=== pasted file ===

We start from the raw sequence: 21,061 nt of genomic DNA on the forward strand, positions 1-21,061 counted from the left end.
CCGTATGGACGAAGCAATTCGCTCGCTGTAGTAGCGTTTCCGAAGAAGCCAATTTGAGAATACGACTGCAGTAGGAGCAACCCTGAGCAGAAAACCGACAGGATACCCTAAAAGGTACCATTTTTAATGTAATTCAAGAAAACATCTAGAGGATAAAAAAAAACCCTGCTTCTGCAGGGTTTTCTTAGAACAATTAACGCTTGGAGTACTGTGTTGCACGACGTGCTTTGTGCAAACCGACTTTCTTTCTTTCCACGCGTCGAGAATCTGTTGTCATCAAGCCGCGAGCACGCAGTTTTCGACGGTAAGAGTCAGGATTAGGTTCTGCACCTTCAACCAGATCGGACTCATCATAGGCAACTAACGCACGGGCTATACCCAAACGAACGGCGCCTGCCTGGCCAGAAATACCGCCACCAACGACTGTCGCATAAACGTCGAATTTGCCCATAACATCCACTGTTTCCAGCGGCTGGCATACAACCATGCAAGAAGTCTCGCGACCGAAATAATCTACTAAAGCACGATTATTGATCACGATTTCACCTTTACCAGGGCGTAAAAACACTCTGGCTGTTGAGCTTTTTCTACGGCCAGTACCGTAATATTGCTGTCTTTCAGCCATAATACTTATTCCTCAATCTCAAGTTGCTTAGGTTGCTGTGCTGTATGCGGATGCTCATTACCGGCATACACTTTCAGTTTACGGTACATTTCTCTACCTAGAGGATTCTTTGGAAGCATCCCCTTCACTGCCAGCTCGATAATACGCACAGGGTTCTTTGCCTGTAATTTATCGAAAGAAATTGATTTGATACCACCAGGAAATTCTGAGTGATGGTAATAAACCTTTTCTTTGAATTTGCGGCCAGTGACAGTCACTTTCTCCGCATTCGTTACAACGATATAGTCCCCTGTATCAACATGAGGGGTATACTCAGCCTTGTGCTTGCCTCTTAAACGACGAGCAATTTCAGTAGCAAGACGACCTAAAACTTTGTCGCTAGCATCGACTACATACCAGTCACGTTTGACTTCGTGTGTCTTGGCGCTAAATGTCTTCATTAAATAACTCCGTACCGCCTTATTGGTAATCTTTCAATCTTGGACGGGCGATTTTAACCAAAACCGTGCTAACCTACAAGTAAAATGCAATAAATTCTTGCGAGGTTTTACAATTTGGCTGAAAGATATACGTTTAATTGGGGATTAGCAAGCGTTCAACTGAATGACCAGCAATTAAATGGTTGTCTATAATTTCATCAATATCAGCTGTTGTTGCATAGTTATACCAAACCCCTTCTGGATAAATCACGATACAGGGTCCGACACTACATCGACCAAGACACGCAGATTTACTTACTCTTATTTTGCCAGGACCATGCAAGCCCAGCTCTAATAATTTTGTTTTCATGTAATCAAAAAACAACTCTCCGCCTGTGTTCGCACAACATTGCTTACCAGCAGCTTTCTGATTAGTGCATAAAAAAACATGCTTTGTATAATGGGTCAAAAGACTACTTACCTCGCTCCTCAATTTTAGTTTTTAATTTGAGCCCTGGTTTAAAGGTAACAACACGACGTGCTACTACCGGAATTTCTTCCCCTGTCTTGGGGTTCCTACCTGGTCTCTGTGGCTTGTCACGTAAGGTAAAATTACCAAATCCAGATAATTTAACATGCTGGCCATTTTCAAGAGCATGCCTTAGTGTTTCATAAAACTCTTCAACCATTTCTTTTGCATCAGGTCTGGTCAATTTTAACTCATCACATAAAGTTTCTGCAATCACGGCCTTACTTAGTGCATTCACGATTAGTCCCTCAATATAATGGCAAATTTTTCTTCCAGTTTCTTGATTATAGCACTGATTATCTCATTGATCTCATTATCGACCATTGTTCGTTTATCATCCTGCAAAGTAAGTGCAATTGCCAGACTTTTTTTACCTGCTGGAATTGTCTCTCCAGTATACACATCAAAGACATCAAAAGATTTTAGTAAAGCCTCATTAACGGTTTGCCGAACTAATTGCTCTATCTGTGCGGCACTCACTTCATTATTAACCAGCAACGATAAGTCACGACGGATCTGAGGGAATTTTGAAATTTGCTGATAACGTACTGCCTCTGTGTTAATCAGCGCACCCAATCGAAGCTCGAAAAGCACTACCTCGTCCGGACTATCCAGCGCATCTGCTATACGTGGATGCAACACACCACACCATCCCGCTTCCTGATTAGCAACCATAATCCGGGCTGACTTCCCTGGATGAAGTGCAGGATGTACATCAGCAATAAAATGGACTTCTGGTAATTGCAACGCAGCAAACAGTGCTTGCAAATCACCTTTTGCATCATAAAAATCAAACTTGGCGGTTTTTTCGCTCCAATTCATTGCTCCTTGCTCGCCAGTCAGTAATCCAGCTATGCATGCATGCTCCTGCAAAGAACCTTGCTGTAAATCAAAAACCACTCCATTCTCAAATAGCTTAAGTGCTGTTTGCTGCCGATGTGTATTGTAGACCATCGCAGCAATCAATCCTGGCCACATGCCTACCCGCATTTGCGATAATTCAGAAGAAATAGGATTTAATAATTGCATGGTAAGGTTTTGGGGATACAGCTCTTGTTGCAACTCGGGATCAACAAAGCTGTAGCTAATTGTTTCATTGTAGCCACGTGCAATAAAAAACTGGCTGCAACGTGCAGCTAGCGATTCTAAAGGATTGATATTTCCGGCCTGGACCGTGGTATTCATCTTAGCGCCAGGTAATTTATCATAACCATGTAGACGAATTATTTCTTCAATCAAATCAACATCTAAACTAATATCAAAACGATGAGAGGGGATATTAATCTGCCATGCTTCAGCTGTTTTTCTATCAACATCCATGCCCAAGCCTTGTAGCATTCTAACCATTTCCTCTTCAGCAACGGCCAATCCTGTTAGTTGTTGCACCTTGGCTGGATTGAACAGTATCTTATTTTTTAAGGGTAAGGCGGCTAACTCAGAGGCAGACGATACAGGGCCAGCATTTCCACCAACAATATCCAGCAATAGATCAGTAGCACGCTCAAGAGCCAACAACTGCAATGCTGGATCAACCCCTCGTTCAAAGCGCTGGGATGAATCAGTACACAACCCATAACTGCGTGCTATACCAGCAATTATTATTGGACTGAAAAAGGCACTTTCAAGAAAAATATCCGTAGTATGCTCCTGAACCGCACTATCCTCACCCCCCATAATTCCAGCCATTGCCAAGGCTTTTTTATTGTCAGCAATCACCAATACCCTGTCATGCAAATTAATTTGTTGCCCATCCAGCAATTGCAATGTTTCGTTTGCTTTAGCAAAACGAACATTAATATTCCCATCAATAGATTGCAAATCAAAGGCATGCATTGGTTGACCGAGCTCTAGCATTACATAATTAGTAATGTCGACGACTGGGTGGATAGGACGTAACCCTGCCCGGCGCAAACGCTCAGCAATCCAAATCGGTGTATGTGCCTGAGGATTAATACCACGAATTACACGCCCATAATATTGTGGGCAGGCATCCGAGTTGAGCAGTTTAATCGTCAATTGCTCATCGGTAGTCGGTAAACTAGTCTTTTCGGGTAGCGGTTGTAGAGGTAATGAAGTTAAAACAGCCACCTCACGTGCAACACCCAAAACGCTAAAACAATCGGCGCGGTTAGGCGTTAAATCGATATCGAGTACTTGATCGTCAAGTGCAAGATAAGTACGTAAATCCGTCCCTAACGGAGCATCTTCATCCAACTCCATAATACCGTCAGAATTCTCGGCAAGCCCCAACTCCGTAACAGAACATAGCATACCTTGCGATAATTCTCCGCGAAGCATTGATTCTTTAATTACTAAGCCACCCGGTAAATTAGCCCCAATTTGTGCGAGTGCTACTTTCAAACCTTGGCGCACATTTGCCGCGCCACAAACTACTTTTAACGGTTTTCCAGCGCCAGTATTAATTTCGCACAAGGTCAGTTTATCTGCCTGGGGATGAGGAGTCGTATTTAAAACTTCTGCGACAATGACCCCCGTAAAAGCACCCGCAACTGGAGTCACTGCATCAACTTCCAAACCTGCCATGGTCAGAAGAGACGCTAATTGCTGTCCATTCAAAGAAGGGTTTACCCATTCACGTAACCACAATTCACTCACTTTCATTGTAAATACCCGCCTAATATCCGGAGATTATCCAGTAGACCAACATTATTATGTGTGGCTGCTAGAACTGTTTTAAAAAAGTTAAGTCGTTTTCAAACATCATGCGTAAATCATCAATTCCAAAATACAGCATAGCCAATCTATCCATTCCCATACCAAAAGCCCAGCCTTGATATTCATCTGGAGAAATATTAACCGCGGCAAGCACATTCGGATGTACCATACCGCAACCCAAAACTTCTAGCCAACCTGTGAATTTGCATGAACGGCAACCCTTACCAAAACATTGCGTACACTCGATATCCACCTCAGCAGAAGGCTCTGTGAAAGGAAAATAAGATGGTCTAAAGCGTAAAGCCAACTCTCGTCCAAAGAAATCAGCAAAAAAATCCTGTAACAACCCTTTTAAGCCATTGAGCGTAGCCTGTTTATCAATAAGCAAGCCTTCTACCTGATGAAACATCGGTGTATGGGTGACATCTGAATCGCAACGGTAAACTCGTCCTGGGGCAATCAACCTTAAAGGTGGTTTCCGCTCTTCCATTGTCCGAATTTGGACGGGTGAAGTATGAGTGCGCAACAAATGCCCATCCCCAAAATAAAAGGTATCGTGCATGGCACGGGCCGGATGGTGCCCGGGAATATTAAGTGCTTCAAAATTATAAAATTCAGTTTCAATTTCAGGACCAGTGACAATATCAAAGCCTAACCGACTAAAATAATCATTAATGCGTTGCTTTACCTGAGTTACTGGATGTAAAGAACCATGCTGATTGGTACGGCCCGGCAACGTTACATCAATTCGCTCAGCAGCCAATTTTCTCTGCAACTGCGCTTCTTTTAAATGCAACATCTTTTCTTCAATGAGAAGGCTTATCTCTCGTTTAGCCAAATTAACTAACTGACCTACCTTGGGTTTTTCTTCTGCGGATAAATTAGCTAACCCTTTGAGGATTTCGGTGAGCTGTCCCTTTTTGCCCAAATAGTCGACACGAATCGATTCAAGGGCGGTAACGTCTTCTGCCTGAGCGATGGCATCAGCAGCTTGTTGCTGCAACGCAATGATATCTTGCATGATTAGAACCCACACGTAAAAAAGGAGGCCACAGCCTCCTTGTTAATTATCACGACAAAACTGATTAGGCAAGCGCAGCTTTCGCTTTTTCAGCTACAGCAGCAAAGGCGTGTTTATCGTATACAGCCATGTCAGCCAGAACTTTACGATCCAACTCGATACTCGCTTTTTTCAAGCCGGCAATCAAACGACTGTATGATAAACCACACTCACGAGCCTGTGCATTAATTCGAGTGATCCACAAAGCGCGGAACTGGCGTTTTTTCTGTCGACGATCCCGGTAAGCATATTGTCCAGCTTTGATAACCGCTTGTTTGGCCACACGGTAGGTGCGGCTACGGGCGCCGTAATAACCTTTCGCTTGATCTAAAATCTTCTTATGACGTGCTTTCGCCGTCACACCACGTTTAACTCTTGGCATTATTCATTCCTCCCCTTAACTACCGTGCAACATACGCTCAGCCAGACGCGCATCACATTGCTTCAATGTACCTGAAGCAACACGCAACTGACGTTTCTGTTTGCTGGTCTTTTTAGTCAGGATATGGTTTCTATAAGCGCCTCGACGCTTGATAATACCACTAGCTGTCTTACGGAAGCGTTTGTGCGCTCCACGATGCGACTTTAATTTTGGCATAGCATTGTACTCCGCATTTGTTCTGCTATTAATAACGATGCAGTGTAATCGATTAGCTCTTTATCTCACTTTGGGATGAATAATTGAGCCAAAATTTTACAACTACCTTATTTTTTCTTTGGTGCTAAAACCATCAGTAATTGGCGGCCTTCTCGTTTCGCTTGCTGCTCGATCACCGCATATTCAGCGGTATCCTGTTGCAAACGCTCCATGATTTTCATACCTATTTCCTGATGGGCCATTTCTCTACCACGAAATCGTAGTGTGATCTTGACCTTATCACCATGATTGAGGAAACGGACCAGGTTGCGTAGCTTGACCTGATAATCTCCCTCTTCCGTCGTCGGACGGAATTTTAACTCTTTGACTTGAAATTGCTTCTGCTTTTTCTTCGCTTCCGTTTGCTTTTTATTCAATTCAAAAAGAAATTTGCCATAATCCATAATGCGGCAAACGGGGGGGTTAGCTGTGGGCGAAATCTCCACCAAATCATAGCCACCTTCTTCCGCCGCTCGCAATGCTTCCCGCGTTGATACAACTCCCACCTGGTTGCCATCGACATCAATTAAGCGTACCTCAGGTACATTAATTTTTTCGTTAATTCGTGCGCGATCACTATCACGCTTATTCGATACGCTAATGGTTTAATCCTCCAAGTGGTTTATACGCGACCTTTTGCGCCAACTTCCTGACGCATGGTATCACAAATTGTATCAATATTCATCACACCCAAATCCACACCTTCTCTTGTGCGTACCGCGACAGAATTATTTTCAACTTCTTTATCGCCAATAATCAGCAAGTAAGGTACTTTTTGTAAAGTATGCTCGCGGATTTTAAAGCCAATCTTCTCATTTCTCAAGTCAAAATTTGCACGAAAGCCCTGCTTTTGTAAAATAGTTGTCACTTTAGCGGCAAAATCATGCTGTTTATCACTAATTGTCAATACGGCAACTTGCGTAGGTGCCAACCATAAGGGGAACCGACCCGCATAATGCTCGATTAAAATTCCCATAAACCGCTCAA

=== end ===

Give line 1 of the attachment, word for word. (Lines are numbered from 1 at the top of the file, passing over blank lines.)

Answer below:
We start from the raw sequence: 21,061 nt of genomic DNA on the forward strand, positions 1-21,061 counted from the left end.